teristics of all systems and their implications can aid the interpretation
of the available historical data for the Eurasian and African zone. The
systemic approach provides a new “logic,” and leads to a new under-
standing of world history.
Wallerstein forged the concept of world-system in relation to the
modern era but, in fact, the creation of an Eurasian and African world-
system can be traced much further back in time. He enumerated twelve
characteristics of the “modern world-system,” which include ever-
increasing capital accumulation, a division of labor, growing imbal-
ances of power between cores and peripheries, phases of hegemony—
within a given core—that alternate between a single power exercising
control and several rival powers vying for control, and the existence
of cycles. Frank and Gills argue that these same characteristics have
also been present in world-systems for the past several thousand years.3
According to these authors, for too long scholars have underestimated
the importance of capital accumulation, markets, and individual enter-
prise in ancient societies. Available actual data, however, show the
formation of an Eurasian and African world-system with the Chris-
tian era.
From its origins, the Eurasian and African world-system developed
and was restructured following the rhythm of economic cycles that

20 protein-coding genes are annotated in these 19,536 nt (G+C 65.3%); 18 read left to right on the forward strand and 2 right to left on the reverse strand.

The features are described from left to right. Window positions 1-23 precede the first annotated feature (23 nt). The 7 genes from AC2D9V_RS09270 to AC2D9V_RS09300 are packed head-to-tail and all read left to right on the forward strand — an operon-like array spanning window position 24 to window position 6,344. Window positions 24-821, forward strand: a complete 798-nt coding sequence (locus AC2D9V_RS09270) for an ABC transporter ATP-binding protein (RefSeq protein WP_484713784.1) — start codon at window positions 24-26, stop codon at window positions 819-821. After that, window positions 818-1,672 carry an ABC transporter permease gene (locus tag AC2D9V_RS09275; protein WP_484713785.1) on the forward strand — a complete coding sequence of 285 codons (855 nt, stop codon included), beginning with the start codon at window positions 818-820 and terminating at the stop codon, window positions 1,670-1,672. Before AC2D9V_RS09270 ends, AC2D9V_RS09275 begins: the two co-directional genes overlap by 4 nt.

lasted several centuries (periods of growth followed by periods of
decline). Understanding these cycles, their nature, and possible ori-
gins provides a key to unlocking the history of the region.
Based on geographic factors and exchange networks, the Asian and
East African maritime zones can be divided into three main areas: the
China Sea, the eastern Indian Ocean, and the western Indian Ocean,
with the latter area being further divided—except during some rare
moments of unity—between the Persian Gulf and the Red Sea. Each
of these subsystems had its own “core” (China, India, western Asia,4
and Egypt) that determined the nature of trade with its peripheries. I
agree with Frank and Gills that transfers of surplus between regions
“necessarily imply” a division of labor, issues of hegemony, and the
3A. G. Frank and B. K. Gills, eds., The World System: Five Hundred Years or Five Thou-
sand? (London: Routledge, 1993). Before Frank and Gills, cf. K. Ekholm and J. Friedman,
“‘Capital’ Imperialism and Exploitation in Ancient World-Systems,” Review 4, no. 1
(1982): 87–109.
4As part of my efforts to avoid Eurocentrism, I employ the terms “ western Asia” and
“eastern Asia,” in place of the more usual Near East (or Middle East) and Far East.
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414 journal of world history, december 2005
emergence of core-periphery relations,5but this is not the only source
of power. One needs to examine the ensemble of mechanisms that lie
behind these transfers, which Frank and Gills, in my view, have not
done sufficiently. The concept of value of transferred surplus has not
yet been properly considered.6I argue, in addition, that the levels of
integration in the construction of a system must be taken into
account.7Furthermore, while the surplus the center takes from the
periphery creates a particular type of relation between these two zones,
it affects their respective internal social relations as well.